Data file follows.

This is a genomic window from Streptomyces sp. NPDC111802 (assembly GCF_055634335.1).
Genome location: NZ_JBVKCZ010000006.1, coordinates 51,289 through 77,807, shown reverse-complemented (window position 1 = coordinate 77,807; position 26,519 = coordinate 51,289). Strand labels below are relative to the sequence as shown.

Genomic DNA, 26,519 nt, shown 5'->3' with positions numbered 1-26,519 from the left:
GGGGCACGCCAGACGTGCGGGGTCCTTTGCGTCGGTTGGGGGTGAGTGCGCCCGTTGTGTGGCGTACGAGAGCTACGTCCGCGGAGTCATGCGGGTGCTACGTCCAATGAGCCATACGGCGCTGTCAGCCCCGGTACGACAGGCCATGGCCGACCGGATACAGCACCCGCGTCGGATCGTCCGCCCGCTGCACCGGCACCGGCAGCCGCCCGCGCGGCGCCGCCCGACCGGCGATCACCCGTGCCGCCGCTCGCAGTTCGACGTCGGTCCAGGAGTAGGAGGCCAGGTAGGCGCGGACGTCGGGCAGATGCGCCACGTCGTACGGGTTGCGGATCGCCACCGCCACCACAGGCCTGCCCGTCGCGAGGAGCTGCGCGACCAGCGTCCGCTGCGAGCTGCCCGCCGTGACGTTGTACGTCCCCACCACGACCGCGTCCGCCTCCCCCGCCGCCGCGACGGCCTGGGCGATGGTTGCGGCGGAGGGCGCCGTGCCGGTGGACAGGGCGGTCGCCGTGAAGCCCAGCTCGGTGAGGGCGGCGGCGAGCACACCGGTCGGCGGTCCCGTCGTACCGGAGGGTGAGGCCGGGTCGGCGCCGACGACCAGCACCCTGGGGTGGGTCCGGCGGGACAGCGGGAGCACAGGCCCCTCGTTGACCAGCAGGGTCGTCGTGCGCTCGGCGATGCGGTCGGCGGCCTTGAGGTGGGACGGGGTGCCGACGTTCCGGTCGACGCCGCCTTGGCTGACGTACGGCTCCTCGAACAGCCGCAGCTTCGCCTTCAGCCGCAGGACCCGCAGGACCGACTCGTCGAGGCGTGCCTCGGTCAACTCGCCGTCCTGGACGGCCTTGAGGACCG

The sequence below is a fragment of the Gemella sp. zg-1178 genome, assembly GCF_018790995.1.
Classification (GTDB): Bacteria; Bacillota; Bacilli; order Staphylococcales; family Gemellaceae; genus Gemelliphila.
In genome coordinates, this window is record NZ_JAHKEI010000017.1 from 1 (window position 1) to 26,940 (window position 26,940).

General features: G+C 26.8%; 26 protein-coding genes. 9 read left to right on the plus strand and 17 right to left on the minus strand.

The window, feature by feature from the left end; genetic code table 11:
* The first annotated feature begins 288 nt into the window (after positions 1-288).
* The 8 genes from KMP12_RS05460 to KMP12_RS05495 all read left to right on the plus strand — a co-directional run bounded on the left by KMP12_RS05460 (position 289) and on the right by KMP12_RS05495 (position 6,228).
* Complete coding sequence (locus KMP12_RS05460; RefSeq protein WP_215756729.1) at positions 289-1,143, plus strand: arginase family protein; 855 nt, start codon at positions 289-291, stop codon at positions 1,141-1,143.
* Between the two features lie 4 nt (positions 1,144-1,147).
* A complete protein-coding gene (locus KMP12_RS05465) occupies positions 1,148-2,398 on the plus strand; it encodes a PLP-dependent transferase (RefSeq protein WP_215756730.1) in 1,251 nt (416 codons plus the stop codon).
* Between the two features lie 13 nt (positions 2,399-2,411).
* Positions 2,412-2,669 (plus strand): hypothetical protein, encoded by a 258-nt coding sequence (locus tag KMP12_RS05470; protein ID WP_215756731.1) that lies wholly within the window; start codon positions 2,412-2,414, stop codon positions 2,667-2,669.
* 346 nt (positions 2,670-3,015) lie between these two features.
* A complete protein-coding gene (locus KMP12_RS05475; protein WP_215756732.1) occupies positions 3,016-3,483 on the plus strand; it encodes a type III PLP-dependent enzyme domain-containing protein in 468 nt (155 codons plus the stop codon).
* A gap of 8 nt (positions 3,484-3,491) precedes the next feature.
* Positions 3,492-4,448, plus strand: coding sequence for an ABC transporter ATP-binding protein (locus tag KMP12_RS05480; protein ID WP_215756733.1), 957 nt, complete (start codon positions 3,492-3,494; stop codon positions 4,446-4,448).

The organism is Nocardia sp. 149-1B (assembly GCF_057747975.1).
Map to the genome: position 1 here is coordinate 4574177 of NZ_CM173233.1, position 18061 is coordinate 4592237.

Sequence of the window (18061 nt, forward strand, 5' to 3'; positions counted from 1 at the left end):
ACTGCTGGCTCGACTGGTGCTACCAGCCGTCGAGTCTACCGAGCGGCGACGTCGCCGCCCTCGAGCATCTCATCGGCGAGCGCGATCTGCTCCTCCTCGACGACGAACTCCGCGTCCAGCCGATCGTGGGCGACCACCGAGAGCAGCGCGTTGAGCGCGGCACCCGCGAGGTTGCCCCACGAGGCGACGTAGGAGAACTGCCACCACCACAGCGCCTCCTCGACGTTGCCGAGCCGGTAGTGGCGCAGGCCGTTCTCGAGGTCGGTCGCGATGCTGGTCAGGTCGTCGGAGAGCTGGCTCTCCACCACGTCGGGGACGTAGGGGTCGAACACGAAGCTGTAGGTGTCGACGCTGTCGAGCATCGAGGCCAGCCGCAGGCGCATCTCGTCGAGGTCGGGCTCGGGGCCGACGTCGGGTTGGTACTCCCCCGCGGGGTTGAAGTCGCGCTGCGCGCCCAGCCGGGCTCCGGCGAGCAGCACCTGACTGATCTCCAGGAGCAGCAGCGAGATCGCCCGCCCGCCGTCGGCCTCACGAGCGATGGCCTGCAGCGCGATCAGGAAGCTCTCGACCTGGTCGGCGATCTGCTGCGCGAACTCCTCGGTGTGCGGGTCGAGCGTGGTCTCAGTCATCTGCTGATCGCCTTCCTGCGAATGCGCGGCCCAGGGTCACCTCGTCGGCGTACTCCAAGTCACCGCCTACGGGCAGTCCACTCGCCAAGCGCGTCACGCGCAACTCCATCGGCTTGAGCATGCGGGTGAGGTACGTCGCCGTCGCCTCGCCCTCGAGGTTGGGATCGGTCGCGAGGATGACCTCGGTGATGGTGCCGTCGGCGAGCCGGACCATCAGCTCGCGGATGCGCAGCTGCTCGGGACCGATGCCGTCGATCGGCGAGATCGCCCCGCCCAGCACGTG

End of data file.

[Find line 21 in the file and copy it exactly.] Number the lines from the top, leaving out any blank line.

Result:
The organism is Nocardia sp. 149-1B (assembly GCF_057747975.1).